As a Massachusetts negligence attorney, one of the areas of practice that I specialize in is called “Premises Liability.” This is an area of tort practice that allows victims of injuries that were caused by inadequately and negligently maintained property – usually (but not always) commercial buildings and commercial property. The types of cases that can fall under “premises liability” type of lawsuit can vary from slip and fall injuries, to cases where someone died due to inadequate security measures being taken.
Many people here in Boston are aware of the horrific double murder of two young, promising doctors this past May 5 2017. A couple, their names were Dr. Richard Field and Dr. Lina Bolanos, and they were savagely murdered, allegedly by a man who previously worked as a “security guard” at the upscale building where their condominium was. That individual, one “Bampumin Texeira,” has been arrested and arraigned for their murders, and is being held without bail pending trial.
There is a saying in the legal profession that “bad cases make good law,” and that maxim applies very well to this case. The reason? In my opinion as a Boston Massachusetts negligent security lawyer, this type of tragic story was bound to happen sooner or later. By “tragic story”, I’m referring not only to the murders of these two young doctors, but the façade that the private security industry operates under. We all regularly go into buildings and various properties on a regular basis, where we see a “security guard” at the entrance. These are employees of private security companies/guard companies, that wear “official-looking” uniforms, designed to create the appearance and resulting feeling of some kind of ‘police’ presence, or at the very least a highly-trained security professional, that knows how to spot danger, and knows how to react to it instantly.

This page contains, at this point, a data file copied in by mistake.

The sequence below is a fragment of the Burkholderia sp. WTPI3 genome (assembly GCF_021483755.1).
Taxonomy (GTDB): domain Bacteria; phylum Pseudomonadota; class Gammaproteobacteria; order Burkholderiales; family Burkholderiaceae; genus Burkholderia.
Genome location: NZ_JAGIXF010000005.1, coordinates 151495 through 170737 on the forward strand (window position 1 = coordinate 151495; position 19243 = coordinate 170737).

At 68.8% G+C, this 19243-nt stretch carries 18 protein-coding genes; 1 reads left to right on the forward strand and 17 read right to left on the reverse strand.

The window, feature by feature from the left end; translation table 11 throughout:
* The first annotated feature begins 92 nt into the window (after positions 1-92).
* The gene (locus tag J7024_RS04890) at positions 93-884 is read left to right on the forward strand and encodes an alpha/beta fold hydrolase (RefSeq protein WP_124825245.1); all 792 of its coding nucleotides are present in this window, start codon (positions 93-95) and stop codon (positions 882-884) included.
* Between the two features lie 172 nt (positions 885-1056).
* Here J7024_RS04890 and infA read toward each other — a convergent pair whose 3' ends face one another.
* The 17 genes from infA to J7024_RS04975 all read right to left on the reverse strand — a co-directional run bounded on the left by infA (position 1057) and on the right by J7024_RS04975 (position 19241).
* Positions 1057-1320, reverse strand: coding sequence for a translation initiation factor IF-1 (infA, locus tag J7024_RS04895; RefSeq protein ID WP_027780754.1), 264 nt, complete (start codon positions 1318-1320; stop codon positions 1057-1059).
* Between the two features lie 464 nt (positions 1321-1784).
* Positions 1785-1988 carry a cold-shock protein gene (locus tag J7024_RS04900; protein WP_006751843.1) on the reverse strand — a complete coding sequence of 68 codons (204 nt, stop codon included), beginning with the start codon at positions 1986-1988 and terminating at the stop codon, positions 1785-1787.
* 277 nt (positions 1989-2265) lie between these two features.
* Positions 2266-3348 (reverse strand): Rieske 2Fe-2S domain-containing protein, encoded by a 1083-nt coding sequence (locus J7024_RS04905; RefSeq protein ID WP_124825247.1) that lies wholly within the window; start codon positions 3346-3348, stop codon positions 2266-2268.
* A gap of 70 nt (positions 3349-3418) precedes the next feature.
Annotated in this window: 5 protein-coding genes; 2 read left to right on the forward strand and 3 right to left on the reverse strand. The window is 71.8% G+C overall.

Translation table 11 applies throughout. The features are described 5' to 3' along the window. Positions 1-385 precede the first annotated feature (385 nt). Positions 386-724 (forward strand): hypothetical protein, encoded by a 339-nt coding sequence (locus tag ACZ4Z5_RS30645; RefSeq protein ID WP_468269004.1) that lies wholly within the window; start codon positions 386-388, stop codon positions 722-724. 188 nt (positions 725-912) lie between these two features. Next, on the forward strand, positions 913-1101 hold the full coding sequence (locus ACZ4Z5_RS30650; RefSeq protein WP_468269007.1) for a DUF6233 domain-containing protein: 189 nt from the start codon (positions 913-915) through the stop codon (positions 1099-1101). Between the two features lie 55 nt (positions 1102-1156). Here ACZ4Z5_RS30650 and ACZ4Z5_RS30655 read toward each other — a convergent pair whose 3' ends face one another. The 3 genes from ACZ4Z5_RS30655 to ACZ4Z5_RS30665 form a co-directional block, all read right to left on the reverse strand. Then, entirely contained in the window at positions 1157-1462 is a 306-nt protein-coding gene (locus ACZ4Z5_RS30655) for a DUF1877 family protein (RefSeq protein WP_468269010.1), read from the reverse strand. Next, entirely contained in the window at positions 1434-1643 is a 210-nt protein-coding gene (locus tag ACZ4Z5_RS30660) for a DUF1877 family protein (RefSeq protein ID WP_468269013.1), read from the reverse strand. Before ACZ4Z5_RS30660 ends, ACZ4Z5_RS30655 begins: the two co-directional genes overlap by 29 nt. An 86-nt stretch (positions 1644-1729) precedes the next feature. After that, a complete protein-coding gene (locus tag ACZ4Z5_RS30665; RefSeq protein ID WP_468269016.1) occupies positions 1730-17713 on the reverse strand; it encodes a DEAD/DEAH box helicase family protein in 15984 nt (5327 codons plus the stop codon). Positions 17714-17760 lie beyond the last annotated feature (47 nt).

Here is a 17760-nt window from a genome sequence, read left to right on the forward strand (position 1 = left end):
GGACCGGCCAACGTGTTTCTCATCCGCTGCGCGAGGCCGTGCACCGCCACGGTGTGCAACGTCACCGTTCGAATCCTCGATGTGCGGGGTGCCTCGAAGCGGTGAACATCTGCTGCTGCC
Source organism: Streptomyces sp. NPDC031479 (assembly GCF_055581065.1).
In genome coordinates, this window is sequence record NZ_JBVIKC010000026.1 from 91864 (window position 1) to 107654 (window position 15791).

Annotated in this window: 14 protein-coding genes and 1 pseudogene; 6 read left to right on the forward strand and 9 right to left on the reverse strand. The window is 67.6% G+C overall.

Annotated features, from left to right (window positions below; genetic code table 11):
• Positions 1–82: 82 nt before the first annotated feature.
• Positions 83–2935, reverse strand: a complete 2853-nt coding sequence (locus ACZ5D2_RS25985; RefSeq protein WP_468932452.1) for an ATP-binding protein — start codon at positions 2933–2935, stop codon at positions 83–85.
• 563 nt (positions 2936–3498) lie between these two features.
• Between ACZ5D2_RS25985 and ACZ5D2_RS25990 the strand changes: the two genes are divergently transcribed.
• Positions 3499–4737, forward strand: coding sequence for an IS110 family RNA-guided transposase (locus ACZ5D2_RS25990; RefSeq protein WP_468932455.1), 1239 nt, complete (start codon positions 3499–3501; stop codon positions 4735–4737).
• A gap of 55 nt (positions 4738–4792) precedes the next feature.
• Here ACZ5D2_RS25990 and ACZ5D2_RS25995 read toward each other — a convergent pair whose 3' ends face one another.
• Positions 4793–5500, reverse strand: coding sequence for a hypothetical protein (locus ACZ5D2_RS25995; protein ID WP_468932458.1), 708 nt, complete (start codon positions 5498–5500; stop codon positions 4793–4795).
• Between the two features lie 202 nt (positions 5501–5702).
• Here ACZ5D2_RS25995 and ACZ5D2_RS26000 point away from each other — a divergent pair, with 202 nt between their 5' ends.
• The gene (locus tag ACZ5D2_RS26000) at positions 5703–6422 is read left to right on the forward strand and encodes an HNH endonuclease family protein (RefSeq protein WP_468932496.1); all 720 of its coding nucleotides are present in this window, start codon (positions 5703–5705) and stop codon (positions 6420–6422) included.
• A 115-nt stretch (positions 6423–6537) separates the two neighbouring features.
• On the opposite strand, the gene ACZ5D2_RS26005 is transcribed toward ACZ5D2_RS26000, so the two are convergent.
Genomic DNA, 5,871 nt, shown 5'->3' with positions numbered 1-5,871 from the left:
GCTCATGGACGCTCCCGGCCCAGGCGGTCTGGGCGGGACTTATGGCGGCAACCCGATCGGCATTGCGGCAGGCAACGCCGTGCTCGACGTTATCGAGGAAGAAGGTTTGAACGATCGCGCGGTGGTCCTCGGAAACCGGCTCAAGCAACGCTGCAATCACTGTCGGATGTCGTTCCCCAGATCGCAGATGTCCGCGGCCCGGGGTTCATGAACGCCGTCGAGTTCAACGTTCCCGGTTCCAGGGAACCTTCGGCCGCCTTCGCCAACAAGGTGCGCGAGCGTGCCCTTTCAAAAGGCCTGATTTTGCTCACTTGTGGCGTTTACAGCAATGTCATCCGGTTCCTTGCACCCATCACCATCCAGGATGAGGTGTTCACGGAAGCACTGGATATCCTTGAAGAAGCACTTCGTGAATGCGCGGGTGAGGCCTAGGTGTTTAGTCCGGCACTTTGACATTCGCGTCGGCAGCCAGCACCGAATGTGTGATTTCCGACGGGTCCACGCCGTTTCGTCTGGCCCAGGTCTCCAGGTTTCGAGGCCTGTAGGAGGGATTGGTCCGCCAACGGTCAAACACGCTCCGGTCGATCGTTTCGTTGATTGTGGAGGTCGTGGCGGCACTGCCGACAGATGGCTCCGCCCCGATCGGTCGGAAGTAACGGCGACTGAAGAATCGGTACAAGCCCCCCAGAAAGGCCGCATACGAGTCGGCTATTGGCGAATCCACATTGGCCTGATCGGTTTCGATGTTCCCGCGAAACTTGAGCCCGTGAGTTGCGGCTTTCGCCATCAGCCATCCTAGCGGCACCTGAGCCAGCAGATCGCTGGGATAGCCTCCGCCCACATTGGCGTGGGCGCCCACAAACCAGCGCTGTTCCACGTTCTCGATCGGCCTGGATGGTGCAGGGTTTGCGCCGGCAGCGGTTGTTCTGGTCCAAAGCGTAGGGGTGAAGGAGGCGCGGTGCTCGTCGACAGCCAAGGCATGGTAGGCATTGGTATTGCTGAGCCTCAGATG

Wrong: The vast majority of these individuals are low-paid workers whose skill levels at “security” are one step above a greeter at Walmart. Almost none of them are armed. Virtually none of them are trained in hand-to-hand self-defense, basic martial arts, or in any skills that would aid in the defense of someone being attacked. Most of them are bored stiff, paying little attention to details of what’s going on around them, other than asking for a signature on a Visitor sheet or a basic ID. They make TSA people at an average airport (generally low-skilled/low-educated people – been to an airport lately?) look like elite Secret Service agents. I’m not saying that these types of workers are at all “bad” individuals – only that the vast majority of them are fairly low-wage, unskilled workers who receive very little training in providing real, actual, and effective safety and security in a given public environment.
Yet few people ever comment on these realities to building owners or building managers who employ these “security guards.” Face it: We walk on by, content to hope that we really are safe in the building or property we’re visiting. I have some unpleasant news: You’re not. None of us really are. Yet despite this, the private security industry has done little about in in terms of better training for its employees: Training them to, for example:
- Be able to profile persons likely to pose a threat to someone;
- Training them to look for tell-tale trouble signs or threats;
- Training them in faster reaction times in terms of summoning help;
- Even training them in basic first aid.
99% of these employees just sit back, waiting for their shift to come to a merciful end.
These environments are tragedies just waiting to happen – and it happened with lethal consequences for Dr. Richard Field and Dr. Lina Bolanos, in their $1 million-plus luxury condominium building in South Boston, on May 5 2017.
I’ll discuss what happened to these two people, and why the building owners and/or operators are being sued civilly by the families of these two victims for failing to provide adequate security, in my next post on this subject in a few days.
In the meantime, stay safe.